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Social studies teachers push for change

September 13, 2016 Cory Hare, ATA News Managing Editor

Study reveals mix of curricular support and concerns

As Alberta Education begins to pursue an update of the school curriculum, the Alberta Teachers’ Association is bringing to the table new research documenting the views of the province’s social studies teachers.

A survey conducted last year shows that social studies teachers support the fundamental elements of the current curriculum, such as focusing on developing active, engaged citizens and emphasizing multiple perspectives, but teachers also have significant concerns with some aspects of the curriculum.

Download the Research Report
The Future of Social Studies—The Voices of Alberta Teachers

Among the most commonly cited concerns is that there is too much content to cover and too many outcomes specified.

“Teachers, especially at the high school level, are always rushing to get through the curriculum,” said John Tidswell, president-elect of the Social Studies Council, which helped conduct the study.

“It doesn’t leave a lot of time for those cool in-depth projects that we’re always telling ourselves as educators that we should be doing more of.”

Through the survey, social studies teachers also raised concerns about the developmental appropriateness of some outcomes and various aspects of assessment policies.

Education Minister David Eggen announced in June that he was launching a six-year, $64-million review of the Alberta curriculum. He said at the time that Alberta’s teachers will be full partners in the review.

Now, months later, the initiative is still in its infancy, with the parties not yet having an opportunity to formally sit down and work out the details, said Association president Mark Ramsankar. However, he is optimistic about the future.

“I feel confident that the government will be able to deliver on this but we as an association will be working to maintain our status as full partners,” he said.

Regarding the social studies curriculum, Ramsankar said the study results will help lend credibility to the Association’s desired course of action, which is to reduce the number of curricular outcomes.

“I think we’re going in the right direction,” he said. “I think it’s imperative that the voice from the field is at the table because teachers, in any of the curricula that are being rewritten, they’re the ones that deliver and they’re best suited to give feedback.”

Education Minister David Eggen stressed that the rewrite is a six-year process but it is starting right away.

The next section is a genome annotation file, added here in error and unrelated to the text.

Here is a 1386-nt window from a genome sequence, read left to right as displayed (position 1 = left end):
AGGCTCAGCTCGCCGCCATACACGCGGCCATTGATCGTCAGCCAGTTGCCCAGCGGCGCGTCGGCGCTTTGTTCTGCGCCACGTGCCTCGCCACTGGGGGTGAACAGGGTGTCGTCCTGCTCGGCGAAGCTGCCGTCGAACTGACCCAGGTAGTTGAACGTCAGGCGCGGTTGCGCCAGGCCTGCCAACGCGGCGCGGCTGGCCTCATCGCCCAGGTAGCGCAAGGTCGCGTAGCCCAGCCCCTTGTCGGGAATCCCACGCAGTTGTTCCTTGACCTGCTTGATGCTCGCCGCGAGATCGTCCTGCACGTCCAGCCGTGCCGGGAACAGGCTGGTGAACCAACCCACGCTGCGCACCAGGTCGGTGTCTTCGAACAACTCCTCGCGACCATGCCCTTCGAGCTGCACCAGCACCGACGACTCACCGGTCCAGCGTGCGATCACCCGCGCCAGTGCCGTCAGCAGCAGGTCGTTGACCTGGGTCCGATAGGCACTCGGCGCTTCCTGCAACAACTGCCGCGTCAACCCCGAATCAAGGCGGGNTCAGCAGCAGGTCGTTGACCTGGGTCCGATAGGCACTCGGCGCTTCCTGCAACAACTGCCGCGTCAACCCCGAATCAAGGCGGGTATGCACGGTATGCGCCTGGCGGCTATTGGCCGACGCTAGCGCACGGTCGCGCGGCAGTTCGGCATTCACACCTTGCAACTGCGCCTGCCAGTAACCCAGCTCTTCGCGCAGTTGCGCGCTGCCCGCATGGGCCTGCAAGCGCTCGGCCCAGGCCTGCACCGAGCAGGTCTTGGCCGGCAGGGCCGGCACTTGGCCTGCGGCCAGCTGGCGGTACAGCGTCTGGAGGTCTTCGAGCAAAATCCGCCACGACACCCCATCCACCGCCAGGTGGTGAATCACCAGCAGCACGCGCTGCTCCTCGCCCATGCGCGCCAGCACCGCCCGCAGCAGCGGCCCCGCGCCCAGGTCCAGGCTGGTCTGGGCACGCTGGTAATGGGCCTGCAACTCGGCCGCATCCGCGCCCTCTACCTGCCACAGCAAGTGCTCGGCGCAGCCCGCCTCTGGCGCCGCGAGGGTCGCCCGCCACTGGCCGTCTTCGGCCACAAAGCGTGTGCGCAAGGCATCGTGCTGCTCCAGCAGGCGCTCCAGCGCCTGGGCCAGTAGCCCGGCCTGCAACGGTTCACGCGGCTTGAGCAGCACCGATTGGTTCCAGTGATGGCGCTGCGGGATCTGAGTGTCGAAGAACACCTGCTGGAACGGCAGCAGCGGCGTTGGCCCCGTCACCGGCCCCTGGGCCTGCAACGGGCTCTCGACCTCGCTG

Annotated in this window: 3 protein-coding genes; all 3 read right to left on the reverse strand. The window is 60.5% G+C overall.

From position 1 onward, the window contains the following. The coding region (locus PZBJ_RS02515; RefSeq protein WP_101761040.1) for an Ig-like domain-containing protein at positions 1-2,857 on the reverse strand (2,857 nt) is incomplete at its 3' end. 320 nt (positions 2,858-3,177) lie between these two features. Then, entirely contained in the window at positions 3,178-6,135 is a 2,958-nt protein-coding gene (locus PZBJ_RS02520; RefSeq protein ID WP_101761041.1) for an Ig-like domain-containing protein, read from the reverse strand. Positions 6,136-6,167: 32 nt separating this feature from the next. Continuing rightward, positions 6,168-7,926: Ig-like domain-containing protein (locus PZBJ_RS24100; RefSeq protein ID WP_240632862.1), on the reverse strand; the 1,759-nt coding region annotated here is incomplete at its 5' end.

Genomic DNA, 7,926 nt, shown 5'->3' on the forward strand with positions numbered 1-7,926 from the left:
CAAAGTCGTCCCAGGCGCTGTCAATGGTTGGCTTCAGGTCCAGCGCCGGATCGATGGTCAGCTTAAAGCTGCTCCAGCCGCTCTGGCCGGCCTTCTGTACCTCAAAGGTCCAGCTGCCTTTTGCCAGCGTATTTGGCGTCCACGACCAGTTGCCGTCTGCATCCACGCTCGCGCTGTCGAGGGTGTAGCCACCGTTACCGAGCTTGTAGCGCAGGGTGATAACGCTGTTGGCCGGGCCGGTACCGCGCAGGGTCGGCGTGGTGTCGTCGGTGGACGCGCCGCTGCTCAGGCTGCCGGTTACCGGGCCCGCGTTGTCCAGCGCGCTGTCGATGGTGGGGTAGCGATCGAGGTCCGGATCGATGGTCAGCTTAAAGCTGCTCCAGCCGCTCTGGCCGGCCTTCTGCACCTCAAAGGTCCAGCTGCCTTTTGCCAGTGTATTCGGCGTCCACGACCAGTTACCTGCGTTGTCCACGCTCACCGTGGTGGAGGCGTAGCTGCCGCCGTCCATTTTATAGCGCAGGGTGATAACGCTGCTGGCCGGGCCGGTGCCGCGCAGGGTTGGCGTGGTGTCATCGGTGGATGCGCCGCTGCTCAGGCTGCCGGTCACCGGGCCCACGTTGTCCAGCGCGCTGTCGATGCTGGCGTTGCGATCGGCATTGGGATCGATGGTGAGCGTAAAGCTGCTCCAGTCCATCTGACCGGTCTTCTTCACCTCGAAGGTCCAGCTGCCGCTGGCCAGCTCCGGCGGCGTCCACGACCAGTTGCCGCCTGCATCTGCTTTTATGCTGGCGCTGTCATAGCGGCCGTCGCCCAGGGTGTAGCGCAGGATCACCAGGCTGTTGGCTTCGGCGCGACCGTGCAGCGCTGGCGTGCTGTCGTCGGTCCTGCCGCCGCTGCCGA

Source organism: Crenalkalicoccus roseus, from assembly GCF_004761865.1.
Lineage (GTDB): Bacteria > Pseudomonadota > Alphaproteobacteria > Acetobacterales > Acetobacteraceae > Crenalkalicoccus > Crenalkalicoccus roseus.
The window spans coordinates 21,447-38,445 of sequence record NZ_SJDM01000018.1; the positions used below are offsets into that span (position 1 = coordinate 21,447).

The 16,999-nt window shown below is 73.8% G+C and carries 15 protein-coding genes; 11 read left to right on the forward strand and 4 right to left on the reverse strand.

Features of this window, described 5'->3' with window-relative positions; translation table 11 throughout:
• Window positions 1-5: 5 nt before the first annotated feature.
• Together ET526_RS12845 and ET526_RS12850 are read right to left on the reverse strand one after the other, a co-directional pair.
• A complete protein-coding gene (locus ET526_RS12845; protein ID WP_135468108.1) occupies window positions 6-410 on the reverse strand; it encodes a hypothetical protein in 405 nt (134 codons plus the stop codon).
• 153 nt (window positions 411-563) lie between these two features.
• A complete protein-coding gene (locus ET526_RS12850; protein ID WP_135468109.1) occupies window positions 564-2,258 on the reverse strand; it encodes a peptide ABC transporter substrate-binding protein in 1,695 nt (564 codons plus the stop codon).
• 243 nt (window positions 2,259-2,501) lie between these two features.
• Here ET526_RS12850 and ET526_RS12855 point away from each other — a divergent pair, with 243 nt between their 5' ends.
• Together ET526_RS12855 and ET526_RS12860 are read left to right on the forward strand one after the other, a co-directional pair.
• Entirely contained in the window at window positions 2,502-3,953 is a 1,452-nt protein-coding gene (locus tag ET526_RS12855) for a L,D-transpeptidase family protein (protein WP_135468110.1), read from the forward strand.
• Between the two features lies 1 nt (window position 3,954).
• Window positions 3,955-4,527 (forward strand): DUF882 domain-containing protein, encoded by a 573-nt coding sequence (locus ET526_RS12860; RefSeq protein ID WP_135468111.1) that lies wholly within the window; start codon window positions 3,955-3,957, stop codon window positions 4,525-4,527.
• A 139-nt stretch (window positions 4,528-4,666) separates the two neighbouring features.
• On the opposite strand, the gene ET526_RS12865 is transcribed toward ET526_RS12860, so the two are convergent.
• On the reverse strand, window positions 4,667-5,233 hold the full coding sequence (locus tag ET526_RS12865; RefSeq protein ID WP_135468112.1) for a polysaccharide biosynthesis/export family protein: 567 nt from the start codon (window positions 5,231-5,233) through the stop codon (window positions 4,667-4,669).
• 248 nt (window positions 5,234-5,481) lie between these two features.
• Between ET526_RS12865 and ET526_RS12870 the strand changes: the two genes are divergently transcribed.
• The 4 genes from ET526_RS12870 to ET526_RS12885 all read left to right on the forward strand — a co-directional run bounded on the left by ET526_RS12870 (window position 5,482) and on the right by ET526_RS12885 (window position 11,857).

“We will start with consultations by the end of September working closely as full partners with the Alberta Teachers’ Association,” he said.

He said the first principle of the rewrite is to retain current best practices and strengthen them.

“What better place to start than with the teachers who actually do the job on the ground so I’m looking forward to any constructive criticism that social teachers or any subject teachers have to give us a hand.”

Beyond the curriculum itself, the 498 teachers who responded to the survey voiced their strongest concerns about systemwide issues like workload and classroom conditions. Specifically, teachers pointed to class sizes being too large, too much focus on standardized testing, not enough support for inclusion, too many administrative tasks and too little time to deal with the demands of their jobs.

For Larry Booi, the former ATA president and social studies teacher who co-authored the report, the results point to the need for a comprehensive review of the entire education system, not just the curriculum.

“We need a first-rate curriculum and then we need first-rate conditions that allow teachers to do their best work with kids,” Booi said.

“The easy part is writing a curriculum document. The harder and more important part is to nest that in classroom circumstances that allow teachers to deliver.” ❚


Six key points

  1. Broad support from teachers regarding the need for curriculum change in social studies
  2. High level of support for fundamental elements of Alberta’s current program of studies in social studies
  3. Significant concerns with some aspects of the curriculum
  4. Many of the strongest concerns of teachers about aspects of teaching and learning conditions.
  5. Need for systematic, comprehensive and inclusive review and revision of the social studies curriculum consistent with the principles and evidence for creating great social studies teaching and learning
  6. Further need to systematically address improving the teaching and learning conditions in ­Alberta’s social studies classrooms


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